18 Oct New Blog: Nothing Ventured, Nothing Gained
Undertaking positive risks to maintain independence.
Restrictions in social care and health funding now mean that older people and adults with long term conditions or disabilities are being actively encouraged to increase their independence, for example by managing their own support, travelling independently, and being fully involved in mainstream society through education, work and leisure.
To support people to have greater choice and control of their lives, to travel independently or take part in everyday activities means accepting there are risks that cannot be avoided but can be minimised and prepared for.
This is commonly known as ‘positive risk taking’.
One possible definition (and perhaps one of the more shorter definitions!) for positive risk-taking is: Individual adults who use social care and support services and/or their carers should be able to make their own decisions and take risks which they deem to be acceptable to lead their lives their way. (Close 2009)
The saying “nothing ventured, nothing gained” makes the point that unless someone takes a risk and tries new activities, they will never know of the positive benefits that might result. For many people taking risks is an accepted part of life. However people with a disability and older people are often discouraged from taking risks, either because of their perceived limitations or fear that they or others might be harmed.
A report by the Joseph Rowntree Foundation highlights how ‘positive risk-taking’ is important for even the most challenging long-term conditions, such as dementia: How can positive risk taking help build dementia friendly communities
So, in accepting the above, we must therefore focus attention on safeguarding and providing safety mechanisms to support such activities:
- “Do they have confidence to leave the house?”
It’s difficult to deny the positive effects of regular physical activity. Throw in a bit of fresh air and social interaction, and getting out of the house becomes a crucial part of independent living. People should be given the confidence and freedom to get out of the house without needing someone to take them out all the time.
- “Does someone know where they have gone?”
Whether they like to walk the dog in the morning, go to the newsagents, visit the library or regularly attend their support groups. Knowing when someone has left their home, returned or where they are at unexpected time, not only provides safety for the person but also reassurance for the Carer.
- “Are they likely to get confused when out in the community?”
Anxiety and panic attacks can come on fast when people are in crowded or unfamiliar places. The ability to speak directly to someone that can help if they become lost or distressed provides great reassurance.
- “Are they at risk from falls or seizures?”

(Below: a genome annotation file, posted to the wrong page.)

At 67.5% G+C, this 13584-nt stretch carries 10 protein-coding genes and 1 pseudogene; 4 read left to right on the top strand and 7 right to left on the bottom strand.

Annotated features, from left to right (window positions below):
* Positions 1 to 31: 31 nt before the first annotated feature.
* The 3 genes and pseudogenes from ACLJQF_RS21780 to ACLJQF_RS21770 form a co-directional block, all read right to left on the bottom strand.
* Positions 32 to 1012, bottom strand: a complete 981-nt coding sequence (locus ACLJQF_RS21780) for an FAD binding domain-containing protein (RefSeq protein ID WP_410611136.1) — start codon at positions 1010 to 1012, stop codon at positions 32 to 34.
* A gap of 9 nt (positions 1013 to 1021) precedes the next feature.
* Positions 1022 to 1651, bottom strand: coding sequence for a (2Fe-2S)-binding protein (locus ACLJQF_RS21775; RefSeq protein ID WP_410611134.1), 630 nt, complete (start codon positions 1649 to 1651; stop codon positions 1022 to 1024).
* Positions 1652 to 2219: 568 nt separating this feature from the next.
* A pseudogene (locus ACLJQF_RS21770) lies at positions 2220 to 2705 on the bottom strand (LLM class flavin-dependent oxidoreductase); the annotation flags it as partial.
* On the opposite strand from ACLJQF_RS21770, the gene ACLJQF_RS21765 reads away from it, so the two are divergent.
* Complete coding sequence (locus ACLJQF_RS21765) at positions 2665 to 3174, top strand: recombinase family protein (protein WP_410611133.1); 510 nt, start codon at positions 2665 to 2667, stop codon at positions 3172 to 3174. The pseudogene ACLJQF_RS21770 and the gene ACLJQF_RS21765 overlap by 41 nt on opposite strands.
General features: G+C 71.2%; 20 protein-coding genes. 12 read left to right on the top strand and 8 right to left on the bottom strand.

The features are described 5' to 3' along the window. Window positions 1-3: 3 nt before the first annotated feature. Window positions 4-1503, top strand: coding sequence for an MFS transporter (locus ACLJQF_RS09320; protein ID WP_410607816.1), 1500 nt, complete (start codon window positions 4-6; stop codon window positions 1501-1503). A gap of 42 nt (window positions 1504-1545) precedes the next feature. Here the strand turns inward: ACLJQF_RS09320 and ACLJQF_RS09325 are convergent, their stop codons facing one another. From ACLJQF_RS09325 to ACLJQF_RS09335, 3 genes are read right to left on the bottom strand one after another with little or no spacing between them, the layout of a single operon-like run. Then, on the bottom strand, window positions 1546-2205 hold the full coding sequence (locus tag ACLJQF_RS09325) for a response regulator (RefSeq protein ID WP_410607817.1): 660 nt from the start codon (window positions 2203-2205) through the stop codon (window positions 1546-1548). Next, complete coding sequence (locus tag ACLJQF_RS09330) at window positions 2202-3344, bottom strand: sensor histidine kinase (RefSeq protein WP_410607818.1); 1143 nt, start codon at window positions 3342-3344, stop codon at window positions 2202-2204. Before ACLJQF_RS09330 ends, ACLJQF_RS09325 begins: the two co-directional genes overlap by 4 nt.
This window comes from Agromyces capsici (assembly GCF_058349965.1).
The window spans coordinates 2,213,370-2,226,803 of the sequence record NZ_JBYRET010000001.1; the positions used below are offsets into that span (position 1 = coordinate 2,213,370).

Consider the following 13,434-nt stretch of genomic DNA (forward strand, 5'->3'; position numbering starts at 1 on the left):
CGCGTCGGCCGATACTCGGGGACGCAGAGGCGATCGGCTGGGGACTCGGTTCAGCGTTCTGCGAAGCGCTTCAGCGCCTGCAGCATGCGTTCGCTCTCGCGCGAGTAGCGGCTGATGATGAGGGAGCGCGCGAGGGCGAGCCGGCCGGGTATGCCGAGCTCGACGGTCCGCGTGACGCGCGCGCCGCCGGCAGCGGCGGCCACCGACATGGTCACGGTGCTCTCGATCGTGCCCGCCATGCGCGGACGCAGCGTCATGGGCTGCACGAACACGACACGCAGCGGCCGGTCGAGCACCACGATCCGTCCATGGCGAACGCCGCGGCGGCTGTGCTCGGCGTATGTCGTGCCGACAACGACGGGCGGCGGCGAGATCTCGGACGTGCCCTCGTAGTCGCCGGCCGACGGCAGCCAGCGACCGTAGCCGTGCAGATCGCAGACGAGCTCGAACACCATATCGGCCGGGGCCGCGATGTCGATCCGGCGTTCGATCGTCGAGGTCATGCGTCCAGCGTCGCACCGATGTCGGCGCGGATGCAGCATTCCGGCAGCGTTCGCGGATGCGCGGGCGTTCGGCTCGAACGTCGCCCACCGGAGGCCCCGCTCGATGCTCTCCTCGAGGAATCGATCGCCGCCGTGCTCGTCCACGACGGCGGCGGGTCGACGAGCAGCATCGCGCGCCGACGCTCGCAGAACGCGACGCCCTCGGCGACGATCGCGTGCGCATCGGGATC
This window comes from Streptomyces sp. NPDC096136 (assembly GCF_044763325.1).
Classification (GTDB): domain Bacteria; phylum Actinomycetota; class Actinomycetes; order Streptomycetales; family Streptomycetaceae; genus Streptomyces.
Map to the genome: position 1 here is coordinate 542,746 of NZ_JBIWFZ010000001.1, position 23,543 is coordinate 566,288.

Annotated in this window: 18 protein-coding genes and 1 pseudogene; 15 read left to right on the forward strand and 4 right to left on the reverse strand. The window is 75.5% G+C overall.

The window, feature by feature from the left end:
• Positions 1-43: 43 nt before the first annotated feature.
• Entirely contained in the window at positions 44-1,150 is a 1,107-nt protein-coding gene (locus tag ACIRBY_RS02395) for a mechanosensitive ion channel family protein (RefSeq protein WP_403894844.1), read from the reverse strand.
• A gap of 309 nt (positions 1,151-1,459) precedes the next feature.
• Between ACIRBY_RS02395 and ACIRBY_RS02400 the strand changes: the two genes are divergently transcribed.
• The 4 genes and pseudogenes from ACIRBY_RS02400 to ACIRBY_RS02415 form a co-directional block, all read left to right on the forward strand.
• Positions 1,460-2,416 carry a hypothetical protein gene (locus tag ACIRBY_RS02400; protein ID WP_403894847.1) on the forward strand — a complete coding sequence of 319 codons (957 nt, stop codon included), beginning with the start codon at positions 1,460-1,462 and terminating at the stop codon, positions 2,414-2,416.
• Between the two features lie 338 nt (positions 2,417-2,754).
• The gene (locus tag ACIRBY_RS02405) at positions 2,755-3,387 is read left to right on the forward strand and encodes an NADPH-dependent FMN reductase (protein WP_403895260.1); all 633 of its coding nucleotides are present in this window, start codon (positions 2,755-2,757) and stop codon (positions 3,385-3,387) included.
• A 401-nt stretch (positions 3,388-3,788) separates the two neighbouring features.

Over 40% of falls occur outside of the home; a simple falls-sensor can raise an automatic alert in the event of a fall.
- “Do they need to take regular medication?”
Many pill dispensers are great for the home but are often large of cumbersome to carry. When people are out and about it is still important to have regular reminders for medication or activities.
We know the outcomes that people want for themselves: maintaining their own health, a sense of personal well-being and leading an independent life. There is also a strong desire from care providers for more help to support people to maintain their independence and feel part of society, with more emphasis on tackling loneliness and isolation, especially for older people, vulnerable people and those caring for others.
How can Mobile Telecare help?
It is now increasingly common for people to be equipped with mobile services across a wide variety of scenarios. Mobile telecare services provide the freedom to be at home and in the community while being safe. It enables them to request assistance when they feel vulnerable or to be triggered automatically (i.e. fall-sensor), inside and outside the home. Telecare providers manage these requests and can now speak directly to the user, passing on all relevant information to the appropriate response services – no matter where they are!
Because it’s mobile, vulnerable people can lead freer, happier lives. Josephine’s story illustrates the service well and what it means for her life:
As Josephine says, “its allowed me to get out, … without having to rely on people to take me out all the time“.
Here’s another great example of how Oysta’s Mobile Telecare has helped someone to regain confidence and take positive risks:
“At a visit today the lady informed me that she is so pleased with the Oysta and the difference it has made for her. This lady has physical disabilities which led to her losing confidence going out of the home. She informed me that since having the Oysta is has given her the confidence to get out as she knows she will be able to summon help if something happens. As it has a falls sensor she is reassured that an alert would be sent even if she was unable to push the button. The lady is also lives in a domestic abuse environment and stated that the Oysta again gives her reassurance that she could summon help if required from anywhere in the home. She stated her Oysta goes everywhere with her and she is never without. She is so pleased with the service she is hoping she will be able to continue with it when she moves out of county.”
Ms Wallace, a Care Manager talking about one of her Clients.
Many vulnerable people could benefit from support to live independently right now using mobile telecare services – helping to reduce loneliness and isolation whilst improving confidence and physical activities – surely that’s a risk worth taking?